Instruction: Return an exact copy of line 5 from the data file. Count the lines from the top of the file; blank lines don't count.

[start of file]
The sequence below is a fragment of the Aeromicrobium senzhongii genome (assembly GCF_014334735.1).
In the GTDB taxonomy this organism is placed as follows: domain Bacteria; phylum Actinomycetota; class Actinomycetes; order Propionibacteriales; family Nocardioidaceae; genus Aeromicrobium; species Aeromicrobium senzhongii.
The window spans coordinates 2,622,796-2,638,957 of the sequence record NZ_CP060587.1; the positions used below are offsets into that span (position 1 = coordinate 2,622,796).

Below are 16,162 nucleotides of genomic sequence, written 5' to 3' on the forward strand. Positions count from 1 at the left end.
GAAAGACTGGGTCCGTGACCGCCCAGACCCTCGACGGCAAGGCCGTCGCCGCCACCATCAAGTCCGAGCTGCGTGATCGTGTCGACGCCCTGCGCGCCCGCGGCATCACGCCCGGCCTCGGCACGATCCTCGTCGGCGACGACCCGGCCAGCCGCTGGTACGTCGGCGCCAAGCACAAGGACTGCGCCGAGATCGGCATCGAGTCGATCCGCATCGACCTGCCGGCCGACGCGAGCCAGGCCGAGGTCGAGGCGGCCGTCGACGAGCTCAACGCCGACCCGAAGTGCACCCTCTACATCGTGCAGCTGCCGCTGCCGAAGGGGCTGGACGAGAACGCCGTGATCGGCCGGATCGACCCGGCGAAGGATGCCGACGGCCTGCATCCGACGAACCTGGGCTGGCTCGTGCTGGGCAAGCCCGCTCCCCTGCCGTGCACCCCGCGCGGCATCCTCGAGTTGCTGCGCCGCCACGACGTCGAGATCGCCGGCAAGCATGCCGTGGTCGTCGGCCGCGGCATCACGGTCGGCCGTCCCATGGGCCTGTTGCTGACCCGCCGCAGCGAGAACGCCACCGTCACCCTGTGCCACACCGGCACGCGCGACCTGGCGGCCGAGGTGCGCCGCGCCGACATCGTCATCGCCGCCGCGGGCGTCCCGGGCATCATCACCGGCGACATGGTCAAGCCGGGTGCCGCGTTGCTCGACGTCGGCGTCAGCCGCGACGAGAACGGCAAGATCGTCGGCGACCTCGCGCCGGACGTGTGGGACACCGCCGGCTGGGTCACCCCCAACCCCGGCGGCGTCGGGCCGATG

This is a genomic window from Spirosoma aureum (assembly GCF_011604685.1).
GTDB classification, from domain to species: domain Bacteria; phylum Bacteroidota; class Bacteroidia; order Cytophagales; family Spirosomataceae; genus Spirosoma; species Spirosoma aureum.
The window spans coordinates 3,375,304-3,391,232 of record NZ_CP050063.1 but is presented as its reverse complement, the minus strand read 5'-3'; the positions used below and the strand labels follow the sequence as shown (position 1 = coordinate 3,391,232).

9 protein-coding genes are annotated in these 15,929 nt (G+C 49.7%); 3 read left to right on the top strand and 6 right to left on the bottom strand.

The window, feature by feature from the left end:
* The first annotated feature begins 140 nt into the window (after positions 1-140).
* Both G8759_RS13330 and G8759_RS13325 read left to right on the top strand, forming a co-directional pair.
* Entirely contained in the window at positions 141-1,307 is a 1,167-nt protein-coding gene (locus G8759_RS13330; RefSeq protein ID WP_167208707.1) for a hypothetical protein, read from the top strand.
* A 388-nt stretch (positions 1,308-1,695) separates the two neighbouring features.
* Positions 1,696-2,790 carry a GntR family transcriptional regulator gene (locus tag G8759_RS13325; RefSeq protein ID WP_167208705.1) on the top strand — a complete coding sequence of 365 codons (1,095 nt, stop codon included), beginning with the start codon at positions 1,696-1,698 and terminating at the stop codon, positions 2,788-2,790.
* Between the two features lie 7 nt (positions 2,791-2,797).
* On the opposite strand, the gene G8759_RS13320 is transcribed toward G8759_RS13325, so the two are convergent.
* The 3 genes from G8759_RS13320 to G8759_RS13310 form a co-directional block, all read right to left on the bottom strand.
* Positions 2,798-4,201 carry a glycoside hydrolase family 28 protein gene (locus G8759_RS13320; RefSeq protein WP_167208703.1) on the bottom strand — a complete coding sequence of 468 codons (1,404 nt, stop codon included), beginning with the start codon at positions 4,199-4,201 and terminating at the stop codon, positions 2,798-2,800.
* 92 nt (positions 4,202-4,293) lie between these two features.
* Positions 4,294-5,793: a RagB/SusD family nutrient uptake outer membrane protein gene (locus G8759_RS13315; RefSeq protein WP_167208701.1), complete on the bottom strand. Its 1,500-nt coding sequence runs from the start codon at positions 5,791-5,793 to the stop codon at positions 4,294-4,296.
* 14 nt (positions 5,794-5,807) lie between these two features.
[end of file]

GAAAGACTGGGTCCGTGACCGCCCAGACCCTCGACGGCAAGGCCGTCGCCGCCACCATCAAGTCCGAGCTGCGTGATCGTGTCGACGCCCTGCGCGCCCGCGGCATCACGCCCGGCCTCGGCACGATCCTCGTCGGCGACGACCCGGCCAGCCGCTGGTACGTCGGCGCCAAGCACAAGGACTGCGCCGAGATCGGCATCGAGTCGATCCGCATCGACCTGCCGGCCGACGCGAGCCAGGCCGAGGTCGAGGCGGCCGTCGACGAGCTCAACGCCGACCCGAAGTGCACCCTCTACATCGTGCAGCTGCCGCTGCCGAAGGGGCTGGACGAGAACGCCGTGATCGGCCGGATCGACCCGGCGAAGGATGCCGACGGCCTGCATCCGACGAACCTGGGCTGGCTCGTGCTGGGCAAGCCCGCTCCCCTGCCGTGCACCCCGCGCGGCATCCTCGAGTTGCTGCGCCGCCACGACGTCGAGATCGCCGGCAAGCATGCCGTGGTCGTCGGCCGCGGCATCACGGTCGGCCGTCCCATGGGCCTGTTGCTGACCCGCCGCAGCGAGAACGCCACCGTCACCCTGTGCCACACCGGCACGCGCGACCTGGCGGCCGAGGTGCGCCGCGCCGACATCGTCATCGCCGCCGCGGGCGTCCCGGGCATCATCACCGGCGACATGGTCAAGCCGGGTGCCGCGTTGCTCGACGTCGGCGTCAGCCGCGACGAGAACGGCAAGATCGTCGGCGACCTCGCGCCGGACGTGTGGGACACCGCCGGCTGGGTCACCCCCAACCCCGGCGGCGTCGGGCCGATG